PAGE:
The eight graduates of the part-time master’s programme all come from the aerospace sector. As part of the programme they developed lunar vehicles for the ESA Moon Village.
As part of a practical project, ESA - the European Space Agency - invited the SpaceTech students to imagine themselves as a virtual aerospace start-up and come up with a commercially viable moon project. The result is LUNATIX, a concept featuring one larger and five smaller moon rovers that drive, but can also jump surprisingly far. Just the right proposal to make them interesting for the vision of the ESA Moon Village. ESA even chose one picture of the lunar vehicle as its photograph of the week. The first SpaceTec graduation took place yesterday, Tuesday 19 September, in the auditorium at TU Graz - a fitting setting for the eight graduates to celebrate their joint success as well as the completion of the English-language master programme "SpaceTec - Master of Engineering in Space Systems and Business Engineering".
Establishing international contacts
All eight graduates have a background in the aerospace sector, coming either from the industrial side such as Airbus Defence & Space or from institutions such as ESA or the German Aerospace Centre. Eugen Svoboda, managing director of Svoboda Entwicklungs GmbH & Co KG, one of the brand-new graduates, commented on the master programme at TU Graz: "The combination of lectures by distinguished personalities from the space community with the virtual start-up company made the study project a very unique experience. As an Austrian entrepreneur, I am impressed how successfully the SpaceTech program makes efficient use of lecture time while providing in-depth theoretical knowledge. An equally important point was that it allowed us to establish many professional contacts across the whole of Europe."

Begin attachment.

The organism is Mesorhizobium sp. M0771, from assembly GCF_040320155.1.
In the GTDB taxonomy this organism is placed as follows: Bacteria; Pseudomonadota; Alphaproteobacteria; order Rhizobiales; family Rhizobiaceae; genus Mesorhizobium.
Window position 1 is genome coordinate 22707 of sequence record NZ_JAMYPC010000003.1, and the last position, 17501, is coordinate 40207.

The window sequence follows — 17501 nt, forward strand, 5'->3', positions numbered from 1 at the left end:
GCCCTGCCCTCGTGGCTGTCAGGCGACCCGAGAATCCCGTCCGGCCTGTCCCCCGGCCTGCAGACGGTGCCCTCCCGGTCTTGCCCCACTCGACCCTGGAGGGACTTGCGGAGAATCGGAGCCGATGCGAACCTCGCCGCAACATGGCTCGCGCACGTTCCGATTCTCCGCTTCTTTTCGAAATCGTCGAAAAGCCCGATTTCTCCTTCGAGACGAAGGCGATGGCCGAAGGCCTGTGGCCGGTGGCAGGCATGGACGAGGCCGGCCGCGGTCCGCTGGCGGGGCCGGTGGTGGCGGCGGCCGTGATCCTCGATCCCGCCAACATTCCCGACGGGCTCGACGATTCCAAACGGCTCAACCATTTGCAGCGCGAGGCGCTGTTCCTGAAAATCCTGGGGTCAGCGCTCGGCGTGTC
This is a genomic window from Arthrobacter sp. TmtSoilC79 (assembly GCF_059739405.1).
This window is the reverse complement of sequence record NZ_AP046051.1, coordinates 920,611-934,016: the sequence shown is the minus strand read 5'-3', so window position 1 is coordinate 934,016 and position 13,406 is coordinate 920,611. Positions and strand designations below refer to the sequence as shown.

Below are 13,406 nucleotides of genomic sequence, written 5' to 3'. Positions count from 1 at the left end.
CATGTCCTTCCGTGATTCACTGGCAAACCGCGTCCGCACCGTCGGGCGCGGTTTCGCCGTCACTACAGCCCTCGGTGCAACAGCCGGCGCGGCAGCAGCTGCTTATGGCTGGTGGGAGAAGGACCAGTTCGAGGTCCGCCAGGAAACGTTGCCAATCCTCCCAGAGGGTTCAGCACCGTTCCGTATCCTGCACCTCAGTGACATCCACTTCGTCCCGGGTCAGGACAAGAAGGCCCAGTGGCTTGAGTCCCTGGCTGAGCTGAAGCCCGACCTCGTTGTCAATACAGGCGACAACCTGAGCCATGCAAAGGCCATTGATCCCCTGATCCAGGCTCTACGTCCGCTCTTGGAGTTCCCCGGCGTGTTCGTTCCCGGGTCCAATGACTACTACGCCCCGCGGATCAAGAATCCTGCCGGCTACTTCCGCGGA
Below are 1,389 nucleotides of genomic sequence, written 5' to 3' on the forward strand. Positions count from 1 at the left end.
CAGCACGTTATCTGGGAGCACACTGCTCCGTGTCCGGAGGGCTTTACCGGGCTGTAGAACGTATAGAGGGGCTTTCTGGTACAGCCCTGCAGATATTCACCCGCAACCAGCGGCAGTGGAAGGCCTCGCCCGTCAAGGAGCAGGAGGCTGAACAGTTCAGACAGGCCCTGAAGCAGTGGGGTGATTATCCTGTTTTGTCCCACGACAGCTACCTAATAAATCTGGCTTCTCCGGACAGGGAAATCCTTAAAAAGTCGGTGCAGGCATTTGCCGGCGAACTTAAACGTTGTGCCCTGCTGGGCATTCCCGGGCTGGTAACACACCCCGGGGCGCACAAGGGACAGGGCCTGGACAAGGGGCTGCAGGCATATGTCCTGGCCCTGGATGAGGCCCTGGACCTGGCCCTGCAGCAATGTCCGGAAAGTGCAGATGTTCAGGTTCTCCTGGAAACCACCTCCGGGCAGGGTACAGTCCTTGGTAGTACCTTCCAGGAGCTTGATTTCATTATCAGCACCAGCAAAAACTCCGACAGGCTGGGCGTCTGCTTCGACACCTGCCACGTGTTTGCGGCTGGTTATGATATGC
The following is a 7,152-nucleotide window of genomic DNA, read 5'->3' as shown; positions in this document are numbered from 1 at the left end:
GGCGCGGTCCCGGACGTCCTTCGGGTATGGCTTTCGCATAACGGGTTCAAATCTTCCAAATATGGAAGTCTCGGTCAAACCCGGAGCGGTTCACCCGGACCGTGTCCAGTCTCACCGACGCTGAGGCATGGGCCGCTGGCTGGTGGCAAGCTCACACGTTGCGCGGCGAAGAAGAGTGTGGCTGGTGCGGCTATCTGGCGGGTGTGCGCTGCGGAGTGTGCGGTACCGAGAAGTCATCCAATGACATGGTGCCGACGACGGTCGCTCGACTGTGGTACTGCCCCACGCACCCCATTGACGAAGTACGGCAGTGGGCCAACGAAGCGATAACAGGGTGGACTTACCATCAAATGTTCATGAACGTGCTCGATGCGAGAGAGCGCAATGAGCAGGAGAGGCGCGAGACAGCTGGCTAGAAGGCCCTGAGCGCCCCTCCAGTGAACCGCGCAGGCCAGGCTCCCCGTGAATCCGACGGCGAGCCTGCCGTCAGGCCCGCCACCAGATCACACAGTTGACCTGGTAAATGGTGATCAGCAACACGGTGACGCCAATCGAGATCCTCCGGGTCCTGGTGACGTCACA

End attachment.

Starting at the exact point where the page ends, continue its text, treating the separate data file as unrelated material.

Private enterprise takes off to space
In recent years, the involvement of private companies in the aerospace industry has increased enormously. The aim is to reach out to new business fields, for example satellite services, aerospace transportation or the future mining of extra-terrestrial raw materials. All this calls for highly qualified experts. "The beating heart of the SpaceTech programme is the "Central Case Project" developed by the participants as a team. This is what makes the SpaceTech Master in Graz unique" explains Otto Koudelka, Head of the Institute of Communication Networks and Satellite Communication at TU Graz and Scientific Head of the SpaceTech programme.